Living the Dream – Behind the Diving Industry

Living the Dream - Behind the Diving Industry

Days off in my job aren’t like ‘normal’ days off. I have to grab them as I can and when I can. Sometimes I get one day a week, other times it can be long before I get a break, but when I do have them they are pretty perfect.

Sitting on the deck of my gorgeous beachfront house with my husband, looking out over Fiji’s famous Bligh Waters I am faced with a difficult decision: either jumping onto a boat and going diving or staying and relaxing with a cocktail by the pool at the beautiful boutique resort where we work as the resident dive managers.

While others battle day to day with rush hour traffic, I battle the difficult decision of which bikini to wear. Paperwork and filing systems? I just need to see a certification card and maybe a logbook.

The dream of the scuba diver Life

Victoria Liles

Since I was young my passion has always been for the Ocean and the magic she holds within. So it was only natural that I learn to scuba dive.

Something I will admit to finding harder than I thought the first time I put my head under the water. This love of the water also led me to a degree in Marine Biology and then onto travels to far off tropical warm waters.

I loved diving in the cold waters of the North Sea…but I won’t lie, it was hard work and I can be a bit lazy at times. So when a job offer came from Malaysia I was on the first plane out, much to my parents’ discomfort.

The ups and downs of diving

It was fantastic! This was my first real sample of island living, I rented a small one-room en-suite ‘hut’. Walked to work along the beachfront, and relaxed in the evenings with friends over sambal (Malaysian spicy-ness) curries and beer on one of the beachfront bars.

Torben Lonne –

My plan was to spend a few months working as a dive instructor abroad before returning home for further studies, but that didn’t exactly happen.

I had been bitten by the bug and not the mosquitoes that have a fondness for me.

From Malaysia, I tripped on to the Andaman Islands and then onto Curacao and Costa Rica before making my way back across the Pacific to Thailand.

Thailand is synonymous with scuba diving. Even people, who don’t dive, know about the diving there. It is always the stop for backpackers on their yearlong travels for diving and full moon parties.

Unfortunately, Thailand is not a positive diving memory for me, as it was my first real experience of the darker side of working as a dive professional.

The diving industry

Lars Christensen

Let me explain a little bit. I love teaching all levels of diving, because I love expanding people’s knowledge in every way I can.

It’s an amazing thing when someone becomes a professional diver and tries to provide people with a beautiful holiday memory. Still, there are many companies that take advantage of these new professionals.

These companies take new dive professionals, divemasters and instructors alike, and work them long and hard, paying them little.

I know this is a job where you are enjoying the lifestyle you live more than the savings your hopefully making, but you still have to be able to live. I worked for such a company, actually ending up owing them money for the work shirts I had to buy above what I was being paid.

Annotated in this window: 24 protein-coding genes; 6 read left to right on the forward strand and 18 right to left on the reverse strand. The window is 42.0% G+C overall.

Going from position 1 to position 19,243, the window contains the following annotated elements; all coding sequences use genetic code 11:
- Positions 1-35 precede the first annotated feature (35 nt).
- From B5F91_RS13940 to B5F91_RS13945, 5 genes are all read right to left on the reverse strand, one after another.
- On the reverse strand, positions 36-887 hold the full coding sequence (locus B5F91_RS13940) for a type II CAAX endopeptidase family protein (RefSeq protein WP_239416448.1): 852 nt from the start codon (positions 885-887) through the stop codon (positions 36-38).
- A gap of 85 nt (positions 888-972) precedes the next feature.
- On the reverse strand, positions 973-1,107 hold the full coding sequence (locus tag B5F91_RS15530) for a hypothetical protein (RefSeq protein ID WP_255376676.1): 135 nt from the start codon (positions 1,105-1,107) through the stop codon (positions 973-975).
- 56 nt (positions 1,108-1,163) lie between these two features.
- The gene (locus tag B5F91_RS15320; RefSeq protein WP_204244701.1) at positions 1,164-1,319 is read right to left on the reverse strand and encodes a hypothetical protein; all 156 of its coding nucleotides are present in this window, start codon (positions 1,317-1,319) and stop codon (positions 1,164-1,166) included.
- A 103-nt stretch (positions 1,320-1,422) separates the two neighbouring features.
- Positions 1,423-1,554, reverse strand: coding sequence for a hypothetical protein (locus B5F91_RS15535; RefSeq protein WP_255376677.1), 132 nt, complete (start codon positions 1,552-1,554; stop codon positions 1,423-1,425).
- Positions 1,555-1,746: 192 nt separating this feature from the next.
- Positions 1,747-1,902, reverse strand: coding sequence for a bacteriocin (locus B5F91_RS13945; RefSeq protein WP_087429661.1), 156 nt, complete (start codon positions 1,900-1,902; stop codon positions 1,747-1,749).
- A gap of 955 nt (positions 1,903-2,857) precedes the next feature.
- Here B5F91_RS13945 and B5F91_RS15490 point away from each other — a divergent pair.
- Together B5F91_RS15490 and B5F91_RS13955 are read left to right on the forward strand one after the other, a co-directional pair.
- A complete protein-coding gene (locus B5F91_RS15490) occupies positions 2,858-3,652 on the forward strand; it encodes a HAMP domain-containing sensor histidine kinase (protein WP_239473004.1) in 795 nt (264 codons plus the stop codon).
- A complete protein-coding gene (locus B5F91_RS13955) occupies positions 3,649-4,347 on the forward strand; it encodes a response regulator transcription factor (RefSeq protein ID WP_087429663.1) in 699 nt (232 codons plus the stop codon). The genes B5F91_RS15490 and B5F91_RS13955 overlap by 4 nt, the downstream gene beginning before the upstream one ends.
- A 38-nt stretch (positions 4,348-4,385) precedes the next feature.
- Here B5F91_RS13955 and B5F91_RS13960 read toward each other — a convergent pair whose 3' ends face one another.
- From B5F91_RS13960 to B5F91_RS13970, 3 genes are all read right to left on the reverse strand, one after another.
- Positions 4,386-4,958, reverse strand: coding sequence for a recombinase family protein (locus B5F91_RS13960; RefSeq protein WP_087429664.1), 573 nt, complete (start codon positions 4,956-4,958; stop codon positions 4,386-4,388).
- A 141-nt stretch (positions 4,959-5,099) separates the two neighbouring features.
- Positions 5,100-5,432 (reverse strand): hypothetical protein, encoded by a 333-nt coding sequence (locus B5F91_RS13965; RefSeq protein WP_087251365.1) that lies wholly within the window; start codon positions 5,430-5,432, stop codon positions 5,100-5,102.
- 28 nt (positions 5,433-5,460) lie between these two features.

As you might have guessed I didn’t work there for very long.

The only reason I walked away was that I had had so many fantastic experiences with other companies. I knew what to expect working there and what was expected of me. Other professionals are not so lucky and they burn out. As such you rarely find people who work longer than a year or so in the diving industry.

Moving on to better diving

Victoria Liles

With a sour taste in my mouth, I ended up taking a break for a few months. Before getting the itch for diving making me pack my bags once again and heading to the Bahamas.

What a perfect year and a half I spent there. I got to dive with numbers of Caribbean Reef sharks almost every day. And even more than that, I met my future husband, someone who loves the water as much as I do.

The diving in the Caribbean is nice, but it is in the process of recovery which keeps getting held back by so many natural disasters.

Everything from hurricanes to bleaching events, to the sudden loss of Diadema populations which resulted in suffocating algae growth over the reefs. And more currently the explosive invasion of lionfish populations which are consuming all of the small reef fish.

With all of this going on, much as our lifestyle was everything we wanted, we both had a craving to head back to the Pacific once again.

Now diving Fiji

Victoria Liles

Fiji was calling. Somewhere we had never been, and somewhere on our bucket list.

The job we came here for was what we had been looking for all along. A dive shop that didn’t want to be more than it was, focusing on small dive groups and great customer service.

From this company, we moved to where we are now. A gorgeous location with perfect weather and amazing co-workers. A high-end resort with a 5-star dive operation that we are very proud of.

While my journey has been full of ups, and a few downs, I wouldn’t have changed a single thing about it, because it has made me who I am and it has lead me to where I am today. By knowing your worth as a dive professional and knowing that you don’t have to work for a company that would rather use you all up. Every diver can find their piece of paradise.

I know that sounds a bit cheesy, but it’s true. I have taken what was meant to be a couple of months off from the real world and turned it into my career. This is my real world and this is what I love.

Have you experienced the downside of the Diving Industry? Ever met a burnout Dive Instructor or a Center Manager tearing down the dive business?


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